Hollywood vs. the moviegoers

Below are the top 10 grossing movies in America for 2007. All made between $205 million and $336 million. All did very well here on the Eastside. Nine of the 10 also had one other thing in common. Do you know what it is?

Below are the top 10 grossing movies in America for 2007. All made between $205 million and $336 million. All did very well here on the Eastside. Nine of the 10 also had one other thing in common. Do you know what it is?

1) Spider-Man 3

2) Shrek the Third

3) Transformers

4) Pirates of the Carribean: At World’s End

5) Harry Potter and the Order of the Phoenix

6) I am Legend

7) The Bourne Ultimatum

8) National Treasure: Book of Secrets

9) Alvin and the Chipmunks

10) “300”

Only one of the top 10 received an “R” rating (“300,” about the valiant battle between outnumbered Sparta and the Persian forces in ancient Thermopylae). The other nine were “PG-13”, “PG” and “G”. The only other movie that hit the $200 million mark last year was the all-ages animated hit “Ratatouille,” about the French mouse who yearns to be a chef.

On the other end of the spectrum, here are the films in the bottom 150, which earned between $11 million and $9.3 million.

141) The Astronaut Farmer

142) Dragon Wars

143) Primeval

144) La Vie en Rose

145) Pathfinder: Ghost Warrior

146) BRATZ

147) Rendition

148) Death Sentence

149) Once

150) Black Snake Moan

Seven of these 10 films carried an “R” rating. Coincidence? Not really. More than 15 years ago famed film critic Michael Medved, a Mercer Island resident and one of America’s most popular radio personalities, argued in his book “Hollywood vs. America” that “G” and “PG” rated films invariably do better than “R” rated movies. But Hollywood still has a fascination with “R” rated content, the darker the better. Look at this year’s Oscars. The two leading contenders for Best Picture were the bleak and brutal “No County for Old Men” and “There Will be Blood”, starring Daniel Day Lewis as an unscrupulous oil entrepreneur battling religious yahoos in early 20th century Texas. Critics also swooned over “Sweeney Todd,” the musical box office flop about a bloodthirsty British barber who slits the throats of his customers and makes hash (literally) of their bodies.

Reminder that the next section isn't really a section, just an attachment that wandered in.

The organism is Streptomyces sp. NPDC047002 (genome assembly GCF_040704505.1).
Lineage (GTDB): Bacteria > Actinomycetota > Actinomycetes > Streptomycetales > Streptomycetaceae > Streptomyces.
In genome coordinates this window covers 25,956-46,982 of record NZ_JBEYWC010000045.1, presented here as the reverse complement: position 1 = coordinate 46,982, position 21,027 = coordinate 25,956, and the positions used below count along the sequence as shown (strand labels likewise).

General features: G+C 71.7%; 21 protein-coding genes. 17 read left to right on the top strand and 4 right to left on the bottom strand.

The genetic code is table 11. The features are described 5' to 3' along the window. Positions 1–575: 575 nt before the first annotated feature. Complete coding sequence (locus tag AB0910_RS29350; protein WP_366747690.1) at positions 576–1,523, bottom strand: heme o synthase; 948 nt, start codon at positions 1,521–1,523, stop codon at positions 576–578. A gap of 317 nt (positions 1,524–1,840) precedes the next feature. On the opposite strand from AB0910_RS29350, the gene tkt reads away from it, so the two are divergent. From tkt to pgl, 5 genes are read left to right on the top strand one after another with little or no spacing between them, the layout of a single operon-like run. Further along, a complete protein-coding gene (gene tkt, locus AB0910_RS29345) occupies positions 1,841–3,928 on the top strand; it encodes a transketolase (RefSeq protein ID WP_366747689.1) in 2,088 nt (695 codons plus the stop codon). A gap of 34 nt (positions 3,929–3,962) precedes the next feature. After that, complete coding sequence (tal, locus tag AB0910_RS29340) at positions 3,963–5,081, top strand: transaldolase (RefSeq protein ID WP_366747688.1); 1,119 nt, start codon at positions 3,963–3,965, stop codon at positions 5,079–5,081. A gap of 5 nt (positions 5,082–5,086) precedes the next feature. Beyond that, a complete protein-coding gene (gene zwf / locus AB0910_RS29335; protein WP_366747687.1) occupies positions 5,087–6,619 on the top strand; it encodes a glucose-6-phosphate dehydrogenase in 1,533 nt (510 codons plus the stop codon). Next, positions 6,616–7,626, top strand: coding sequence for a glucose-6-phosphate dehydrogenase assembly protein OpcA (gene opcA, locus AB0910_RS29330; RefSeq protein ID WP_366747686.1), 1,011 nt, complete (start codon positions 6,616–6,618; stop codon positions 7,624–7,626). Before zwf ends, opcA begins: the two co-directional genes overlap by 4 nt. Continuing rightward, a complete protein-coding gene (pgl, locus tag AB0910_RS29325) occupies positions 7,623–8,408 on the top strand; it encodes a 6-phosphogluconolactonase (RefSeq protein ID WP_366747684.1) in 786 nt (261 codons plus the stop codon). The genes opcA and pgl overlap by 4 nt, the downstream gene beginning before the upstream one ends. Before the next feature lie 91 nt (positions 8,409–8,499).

Not surprisingly, this year’s telecast of the Oscars was the lowest rated one ever. And it’s not like there weren’t great films to honor. There were, but they weren’t even nominated. Start with “August Rush,” about a young music prodigy in search of his real parents, and “The Great Debaters” about the real life college debate team from a small black college in the South that took on the nation’s finest debate team in 1935 – and won. “Ratatouille” was a huge hit with moviegoers and critics alike, but it was shut out of best picture consideration and sidelined to the “best animated” category.

The problem is simple. Hollywood culture is more focused on film critics than its customers. That’s why the industry continues turning out fare that is lauded by critics and ignored by moviegoers. A former actor turned politician, Ronald Reagan, figured this out early. He was once asked why critical editorials in the NY Times and Washington Post didn’t bother him. The old man smiled. “Don’t worry about the critics,” he said. “Keep your eye on the box office.”

When you think about it, that lesson holds true in just about every profession. I wonder when Hollywood will figure this out.

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